Myanmar is not a Westphalian state. It should not be considered like other nation-states under state governance. With a long history under military rule and the enormous ethnic diversities, all regions have their peculiar characteristics of law and order. In Rakhine, where clashes with the Arakan Army and the military are a common scenario, has been enjoying a better law and order since the ceasefire signed on November 24, last year brokered by the Nippon Foundation’s Yohei Sasakawa.
In Rakhine, the security situation for Muslims is better than it has ever been. In addition to this, facilities for livelihood, health, and education have improved. The number of Muslim-specific educational establishments has expanded. After a nine-year break, 230 Muslim students were enrolled to Sittwe University last year. This year, a significant number of Muslim students were also accepted. Muslims have access to medical care as well.
Regarding repatriation, the Rohingyas have mixed opinions as they have long distrust of the Junta and the fear of persecution still young in their mind. But there is no doubt that a journey of a thousand miles starts with a single step. The pilot project is that small step that needs to be taken into place.
On the other hand, the deadline for Myanmar’s counterargument in the Rohingya genocide case at the International Court of Justice (ICJ) has been set for April 24 this year. To some experts, the sudden repatriation plan has connection with the genocide case. However, there is no chance to get rid of the responsibility of genocide just by starting repatriation. But Myanmar may want to convince the ICJ, along with the international community, that they are taking steps to improve the situation.
Bangladesh is under stress from more than 1.2 lakh Rohingyas. Each year, this number rises by 35,000 newborn babies at the camps. The Rohingya problem has received less attention from the international community as a result of the ongoing Russia-Ukraine war. Due to the financial crisis, the World Food Organization (WFP) has started budget cuts for the Rohingyas by 17% since March 1st 2023. Day by day, the law-and-order situation in the Rohingya camp gets worse. Erupted fire at the camps, increased criminalities, threats of terrorism and insurgency, environmental pollution, human and drug trafficking, demographic imbalance in the host community are the realities of Rohingya crisis now. Bangladesh wants the Rohingya repatriation to begin in this connection, regardless of how smaller the number is!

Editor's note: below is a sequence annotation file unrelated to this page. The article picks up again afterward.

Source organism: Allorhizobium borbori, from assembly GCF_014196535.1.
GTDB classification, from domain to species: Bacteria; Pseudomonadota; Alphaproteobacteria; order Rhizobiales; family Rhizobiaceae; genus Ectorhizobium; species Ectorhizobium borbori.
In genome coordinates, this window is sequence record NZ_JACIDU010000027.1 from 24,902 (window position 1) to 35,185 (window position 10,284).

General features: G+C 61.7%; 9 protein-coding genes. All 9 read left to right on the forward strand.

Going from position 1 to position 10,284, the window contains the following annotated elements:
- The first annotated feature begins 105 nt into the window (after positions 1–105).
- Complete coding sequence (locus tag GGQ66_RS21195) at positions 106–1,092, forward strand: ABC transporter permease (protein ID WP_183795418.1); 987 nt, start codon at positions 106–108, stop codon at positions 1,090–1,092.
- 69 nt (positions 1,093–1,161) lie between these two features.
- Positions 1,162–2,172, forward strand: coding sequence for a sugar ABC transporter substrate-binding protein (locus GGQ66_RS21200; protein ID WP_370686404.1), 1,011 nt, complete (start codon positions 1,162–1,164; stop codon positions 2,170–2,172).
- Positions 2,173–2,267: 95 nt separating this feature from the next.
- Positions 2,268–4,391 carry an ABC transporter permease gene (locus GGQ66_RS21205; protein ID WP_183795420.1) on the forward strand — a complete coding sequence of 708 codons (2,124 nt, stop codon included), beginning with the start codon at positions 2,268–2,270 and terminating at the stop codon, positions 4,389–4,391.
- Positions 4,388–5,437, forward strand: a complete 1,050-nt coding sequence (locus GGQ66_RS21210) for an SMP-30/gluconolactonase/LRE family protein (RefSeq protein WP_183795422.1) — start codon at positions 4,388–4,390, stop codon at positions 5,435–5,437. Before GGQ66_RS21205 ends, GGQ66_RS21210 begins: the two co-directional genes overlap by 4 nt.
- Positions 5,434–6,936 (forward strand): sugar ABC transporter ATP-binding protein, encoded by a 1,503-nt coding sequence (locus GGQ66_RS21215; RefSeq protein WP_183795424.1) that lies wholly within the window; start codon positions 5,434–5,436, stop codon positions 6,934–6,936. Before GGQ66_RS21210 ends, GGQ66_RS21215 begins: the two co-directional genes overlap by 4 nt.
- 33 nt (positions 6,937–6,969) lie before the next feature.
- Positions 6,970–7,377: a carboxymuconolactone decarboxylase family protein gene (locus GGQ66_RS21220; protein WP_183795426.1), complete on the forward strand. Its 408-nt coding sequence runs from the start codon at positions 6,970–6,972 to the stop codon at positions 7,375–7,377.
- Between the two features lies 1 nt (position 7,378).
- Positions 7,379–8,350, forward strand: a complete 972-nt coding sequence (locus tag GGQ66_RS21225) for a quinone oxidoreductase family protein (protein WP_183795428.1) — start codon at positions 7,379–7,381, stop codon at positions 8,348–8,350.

From the above discussions it can be said that the repatriation process must be followed shortly, as the situation of Rakhine State is stable now. Full phase repatriation will help Myanmar Junta to gain some trust in the international arena. However, without bringing the internally displaced persons (IDPs) of Myanmar into their own villages, the faith of Rohingyas towards “safe, dignified and sustainable repatriation” will be a far cry.
About the Author
Amit Thakur is an academic and researcher. He completed his graduation in International Relations from the Jawaharlal Nehru University (JNU). His research interests are human security issues, South Asian politics, and economic diplomacy.